The Legacy of Empire for Russian Foreign Policy
On June the 28th we hosted an online panel discussion with distinguished academics across the EU and Russia on the Legacy of Empire for Russian Foreign Policy.
- Professor Viacheslav Morozov: Professor of Eu-Russia Studies at the Johan Skytte Institute of Political Studies at the University of Tartu
- Dr. Aude Merlin, Lecturer at the Department of Political Science at the Université Libre de Bruxelles
- Professor Vladislav Zubok: Professor of International History at the London School of Economics
Event Recap by Stephan Raab
Looking at the map it is hardly possible to overlook the Russian Federation, a country spanning over two continents, connecting the Baltic Sea and the Pacific Ocean, extending from the Artic up to the Black Sea. However, nowadays, the heydays of old Soviet times seem to be gone. Where does Mother Russia locate itself in a global post-cold war world? Discussing the legacy of empire for Russian foreign policy, the Institute for Greater Europe has organized a new event as part of the Europe Lab in corporation with the EU-Russia Civil Society Forum.
This panel was joined by distinguished academics and renowned practitioners in the field of EU-Russia studies, including Professor Viacheslav Morozov, professor for EU-Russia studies at the Johan Skytte Institute Tartu, as well as Professor Vladislav Zubok, professor of International History at the London School of Economics and Dr. Aude Merlin, lecturer at the Department of Political Science at the Université Libre de Bruxelles. Each panelist provided an individual insight into the trajectories of Russian foreign policy, emphasizing the still geopolitical importance of Russia. Facing the demand for energy supply as the European Union depending upon, the Russian Federation and its abundance of natural resources those are still important factors to be considered, when dealing with this area of international relations.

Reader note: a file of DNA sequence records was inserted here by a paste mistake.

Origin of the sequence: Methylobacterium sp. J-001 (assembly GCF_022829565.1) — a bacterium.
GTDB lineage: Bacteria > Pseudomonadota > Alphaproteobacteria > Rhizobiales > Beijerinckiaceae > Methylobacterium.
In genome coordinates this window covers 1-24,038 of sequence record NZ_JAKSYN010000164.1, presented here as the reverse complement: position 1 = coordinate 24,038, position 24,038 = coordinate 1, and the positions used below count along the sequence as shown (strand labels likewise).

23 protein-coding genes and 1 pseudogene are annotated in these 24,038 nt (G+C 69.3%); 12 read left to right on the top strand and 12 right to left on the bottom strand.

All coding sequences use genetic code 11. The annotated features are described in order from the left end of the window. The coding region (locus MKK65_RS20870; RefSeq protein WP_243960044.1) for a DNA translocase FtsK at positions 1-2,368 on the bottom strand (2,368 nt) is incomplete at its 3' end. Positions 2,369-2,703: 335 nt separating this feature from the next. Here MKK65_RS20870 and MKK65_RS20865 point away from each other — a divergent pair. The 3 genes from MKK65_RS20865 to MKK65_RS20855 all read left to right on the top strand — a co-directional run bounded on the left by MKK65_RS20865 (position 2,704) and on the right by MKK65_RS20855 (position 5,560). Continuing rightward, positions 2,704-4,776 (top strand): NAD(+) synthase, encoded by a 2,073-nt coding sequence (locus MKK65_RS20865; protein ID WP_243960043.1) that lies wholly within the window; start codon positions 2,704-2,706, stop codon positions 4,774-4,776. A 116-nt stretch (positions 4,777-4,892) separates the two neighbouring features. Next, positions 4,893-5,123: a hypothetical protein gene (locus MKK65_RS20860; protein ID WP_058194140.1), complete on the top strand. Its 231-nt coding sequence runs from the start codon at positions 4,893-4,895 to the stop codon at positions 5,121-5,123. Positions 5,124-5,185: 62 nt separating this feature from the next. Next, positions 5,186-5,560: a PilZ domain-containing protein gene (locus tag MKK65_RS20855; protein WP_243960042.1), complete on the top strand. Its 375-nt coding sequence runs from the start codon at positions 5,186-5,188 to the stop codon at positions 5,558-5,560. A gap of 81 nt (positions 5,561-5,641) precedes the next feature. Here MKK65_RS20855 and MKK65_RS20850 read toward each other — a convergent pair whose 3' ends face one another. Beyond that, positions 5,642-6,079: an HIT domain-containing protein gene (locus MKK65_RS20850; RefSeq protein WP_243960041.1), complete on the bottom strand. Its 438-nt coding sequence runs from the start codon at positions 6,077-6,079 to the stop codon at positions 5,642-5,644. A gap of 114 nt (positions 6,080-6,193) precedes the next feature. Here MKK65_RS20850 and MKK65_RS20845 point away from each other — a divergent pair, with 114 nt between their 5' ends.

Besides that, the discussion revealed the importance of contemporary history such as the Soviet Union and its demise, still shaping the perception and the behaviour of Russia in setting up its foreign policy. Considering the turbulences and ruptures of globalization after the end of the cold war, this discussion revealed the external demands and internal discussions of the Russian Federation, presenting the geographically speaking biggest country on the globe, searching for its position in that global map, in other words searching its strategy between the legacy of an empire and the desire to be considered as a global player. Facing rising interest in post-socialist and post-colonial studies, it can be assumed, that those debates about Russia´s global approach will be continued.